by Arlene Minkiewicz
| March 14, 2017
The 2017 Crash Report is now available. This is a report of CAST’s Research on application software health. The results are based on a study of the structural quality of 1850 applications totaling more than one billion lines of code from around the world based on five health factors that measure:
The score for each factor ranges from 1 to 5 with 1 being a really bad score and 5 indicating exceptional structural quality. If you’re interested in exactly how they do this – check out the report – it goes into a great deal of detail on the demographics of the applications studied followed by a thorough analysis of how various factors affect application health and structural quality.
The report has some interesting findings. Not surprisingly - an organizations Capability Maturity level (as determined by the CMMI) is an indicator of the health factors of the applications it develops. It’s also true that for the applications studied development method is a significant indicator. The study found that organizations that use a hybrid process - starting with the up-front design and architecture activities of a waterfall process followed by short iterations of capability delivery and customer feedback of an agile process - develop code with higher health scores.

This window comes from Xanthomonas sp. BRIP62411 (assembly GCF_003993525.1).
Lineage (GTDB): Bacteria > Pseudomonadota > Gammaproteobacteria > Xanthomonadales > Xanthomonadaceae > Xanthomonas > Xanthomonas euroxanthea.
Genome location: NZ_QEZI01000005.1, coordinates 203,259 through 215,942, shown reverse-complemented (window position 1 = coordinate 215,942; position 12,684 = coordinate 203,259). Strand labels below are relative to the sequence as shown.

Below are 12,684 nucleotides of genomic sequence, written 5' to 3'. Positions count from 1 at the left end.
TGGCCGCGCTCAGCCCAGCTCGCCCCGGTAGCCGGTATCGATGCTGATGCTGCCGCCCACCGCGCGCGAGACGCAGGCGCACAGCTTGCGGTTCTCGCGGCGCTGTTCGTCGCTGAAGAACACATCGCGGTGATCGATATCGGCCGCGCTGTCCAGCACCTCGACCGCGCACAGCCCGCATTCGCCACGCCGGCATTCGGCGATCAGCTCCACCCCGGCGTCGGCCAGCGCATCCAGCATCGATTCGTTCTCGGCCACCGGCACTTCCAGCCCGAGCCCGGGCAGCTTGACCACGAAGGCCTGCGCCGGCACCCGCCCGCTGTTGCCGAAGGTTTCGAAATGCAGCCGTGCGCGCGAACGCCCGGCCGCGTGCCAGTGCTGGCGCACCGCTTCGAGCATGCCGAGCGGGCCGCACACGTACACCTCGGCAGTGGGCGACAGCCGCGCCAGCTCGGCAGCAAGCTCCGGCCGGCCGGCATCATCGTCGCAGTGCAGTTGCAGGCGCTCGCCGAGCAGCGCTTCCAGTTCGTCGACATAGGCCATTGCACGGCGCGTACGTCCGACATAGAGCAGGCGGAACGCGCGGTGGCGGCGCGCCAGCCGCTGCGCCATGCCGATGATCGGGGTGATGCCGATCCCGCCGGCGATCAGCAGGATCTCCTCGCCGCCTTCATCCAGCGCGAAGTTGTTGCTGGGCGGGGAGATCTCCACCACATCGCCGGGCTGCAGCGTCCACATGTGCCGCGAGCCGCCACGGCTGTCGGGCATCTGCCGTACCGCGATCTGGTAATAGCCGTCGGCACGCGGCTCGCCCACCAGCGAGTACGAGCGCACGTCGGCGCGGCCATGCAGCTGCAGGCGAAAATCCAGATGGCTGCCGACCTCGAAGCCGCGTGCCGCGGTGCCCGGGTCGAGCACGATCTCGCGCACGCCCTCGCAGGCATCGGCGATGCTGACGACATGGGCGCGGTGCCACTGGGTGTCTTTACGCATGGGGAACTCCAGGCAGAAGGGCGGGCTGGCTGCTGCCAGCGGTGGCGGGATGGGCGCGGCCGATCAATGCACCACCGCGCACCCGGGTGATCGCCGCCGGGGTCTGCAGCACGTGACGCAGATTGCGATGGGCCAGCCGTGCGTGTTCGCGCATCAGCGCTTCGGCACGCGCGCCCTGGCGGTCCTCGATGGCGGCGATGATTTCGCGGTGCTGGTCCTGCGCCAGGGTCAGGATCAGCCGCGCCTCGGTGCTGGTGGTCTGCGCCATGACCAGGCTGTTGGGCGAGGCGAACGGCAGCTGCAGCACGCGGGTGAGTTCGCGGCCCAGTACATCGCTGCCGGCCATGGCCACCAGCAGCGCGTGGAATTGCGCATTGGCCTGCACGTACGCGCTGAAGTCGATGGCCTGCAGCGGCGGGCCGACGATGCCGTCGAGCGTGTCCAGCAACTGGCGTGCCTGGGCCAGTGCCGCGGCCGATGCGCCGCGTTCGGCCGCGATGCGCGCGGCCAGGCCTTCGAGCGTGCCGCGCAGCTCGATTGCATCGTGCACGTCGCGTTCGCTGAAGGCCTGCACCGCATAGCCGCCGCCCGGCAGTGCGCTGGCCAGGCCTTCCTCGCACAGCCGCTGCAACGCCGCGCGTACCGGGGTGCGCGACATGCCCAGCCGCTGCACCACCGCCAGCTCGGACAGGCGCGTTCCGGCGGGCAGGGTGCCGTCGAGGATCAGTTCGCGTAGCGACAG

While capability maturity and development methods had the most significant results, the report also suggests that factors such as development team size, industry segment and number of end users also see to be good indicators of application health. Application size does not appear to be a relevant factor.
The report also focused on the technologies used in the applications with the caveat that because there are different sets of rules for evaluating different technologies so it’s not a completely fair comparison. They found significant variations between technologies for the health factors of Robustness, Performance and Changeability. The languages they included in this study were Java-EE, Cobol, .Net, ABAP, Oracle Server, C and C++ which comprised of 86% of the applications they studied. Much of the variance seen for languages had to do with the nature of the languages - C and C++ provide better access to the machine than Cobol making it easier to improve performance and robustness – and the age of the language – more modern languages provide and encourage more modular and object oriented code – impacting the scores for changeability.
All in all, the report supplies a great deal of information and food for thought. Poor structural quality is often illusive as many violations of the rules for good health are not immediately recognized as bugs – since they aren’t making the app crash and burn. But it’s a good idea to be aware of potential issues and understand some things that impact structural quality in your code.